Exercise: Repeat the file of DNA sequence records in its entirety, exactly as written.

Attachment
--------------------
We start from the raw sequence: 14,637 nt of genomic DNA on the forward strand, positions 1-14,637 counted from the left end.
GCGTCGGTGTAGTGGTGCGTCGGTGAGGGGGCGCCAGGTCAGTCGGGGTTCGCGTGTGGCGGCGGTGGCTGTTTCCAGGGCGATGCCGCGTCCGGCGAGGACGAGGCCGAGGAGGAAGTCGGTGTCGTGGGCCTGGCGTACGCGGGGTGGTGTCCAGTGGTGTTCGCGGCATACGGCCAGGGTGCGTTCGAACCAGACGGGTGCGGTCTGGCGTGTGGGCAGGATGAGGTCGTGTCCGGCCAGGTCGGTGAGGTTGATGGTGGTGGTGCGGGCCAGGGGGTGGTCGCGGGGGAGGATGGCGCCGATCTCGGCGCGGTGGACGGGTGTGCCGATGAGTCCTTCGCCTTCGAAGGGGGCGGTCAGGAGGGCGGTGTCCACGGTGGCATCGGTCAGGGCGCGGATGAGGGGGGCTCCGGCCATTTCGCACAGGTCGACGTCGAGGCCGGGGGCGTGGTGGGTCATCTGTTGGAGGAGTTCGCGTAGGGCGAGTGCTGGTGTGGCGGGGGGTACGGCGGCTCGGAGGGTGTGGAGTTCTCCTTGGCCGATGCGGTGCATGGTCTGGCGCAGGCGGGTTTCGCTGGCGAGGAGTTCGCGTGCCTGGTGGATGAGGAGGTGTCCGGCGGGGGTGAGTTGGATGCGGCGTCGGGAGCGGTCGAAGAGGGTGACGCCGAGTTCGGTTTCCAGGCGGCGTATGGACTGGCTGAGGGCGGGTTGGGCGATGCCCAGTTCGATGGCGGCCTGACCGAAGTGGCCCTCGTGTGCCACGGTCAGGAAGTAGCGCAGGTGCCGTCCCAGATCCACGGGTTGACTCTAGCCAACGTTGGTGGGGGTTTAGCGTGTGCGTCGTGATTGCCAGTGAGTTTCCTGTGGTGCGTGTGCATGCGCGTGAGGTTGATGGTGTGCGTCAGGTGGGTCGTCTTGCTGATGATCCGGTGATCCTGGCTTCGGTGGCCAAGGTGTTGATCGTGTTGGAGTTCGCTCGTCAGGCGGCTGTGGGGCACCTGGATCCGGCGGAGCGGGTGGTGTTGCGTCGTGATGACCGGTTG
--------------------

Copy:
We start from the raw sequence: 14,637 nt of genomic DNA on the forward strand, positions 1-14,637 counted from the left end.
GCGTCGGTGTAGTGGTGCGTCGGTGAGGGGGCGCCAGGTCAGTCGGGGTTCGCGTGTGGCGGCGGTGGCTGTTTCCAGGGCGATGCCGCGTCCGGCGAGGACGAGGCCGAGGAGGAAGTCGGTGTCGTGGGCCTGGCGTACGCGGGGTGGTGTCCAGTGGTGTTCGCGGCATACGGCCAGGGTGCGTTCGAACCAGACGGGTGCGGTCTGGCGTGTGGGCAGGATGAGGTCGTGTCCGGCCAGGTCGGTGAGGTTGATGGTGGTGGTGCGGGCCAGGGGGTGGTCGCGGGGGAGGATGGCGCCGATCTCGGCGCGGTGGACGGGTGTGCCGATGAGTCCTTCGCCTTCGAAGGGGGCGGTCAGGAGGGCGGTGTCCACGGTGGCATCGGTCAGGGCGCGGATGAGGGGGGCTCCGGCCATTTCGCACAGGTCGACGTCGAGGCCGGGGGCGTGGTGGGTCATCTGTTGGAGGAGTTCGCGTAGGGCGAGTGCTGGTGTGGCGGGGGGTACGGCGGCTCGGAGGGTGTGGAGTTCTCCTTGGCCGATGCGGTGCATGGTCTGGCGCAGGCGGGTTTCGCTGGCGAGGAGTTCGCGTGCCTGGTGGATGAGGAGGTGTCCGGCGGGGGTGAGTTGGATGCGGCGTCGGGAGCGGTCGAAGAGGGTGACGCCGAGTTCGGTTTCCAGGCGGCGTATGGACTGGCTGAGGGCGGGTTGGGCGATGCCCAGTTCGATGGCGGCCTGACCGAAGTGGCCCTCGTGTGCCACGGTCAGGAAGTAGCGCAGGTGCCGTCCCAGATCCACGGGTTGACTCTAGCCAACGTTGGTGGGGGTTTAGCGTGTGCGTCGTGATTGCCAGTGAGTTTCCTGTGGTGCGTGTGCATGCGCGTGAGGTTGATGGTGTGCGTCAGGTGGGTCGTCTTGCTGATGATCCGGTGATCCTGGCTTCGGTGGCCAAGGTGTTGATCGTGTTGGAGTTCGCTCGTCAGGCGGCTGTGGGGCACCTGGATCCGGCGGAGCGGGTGGTGTTGCGTCGTGATGACCGGTTG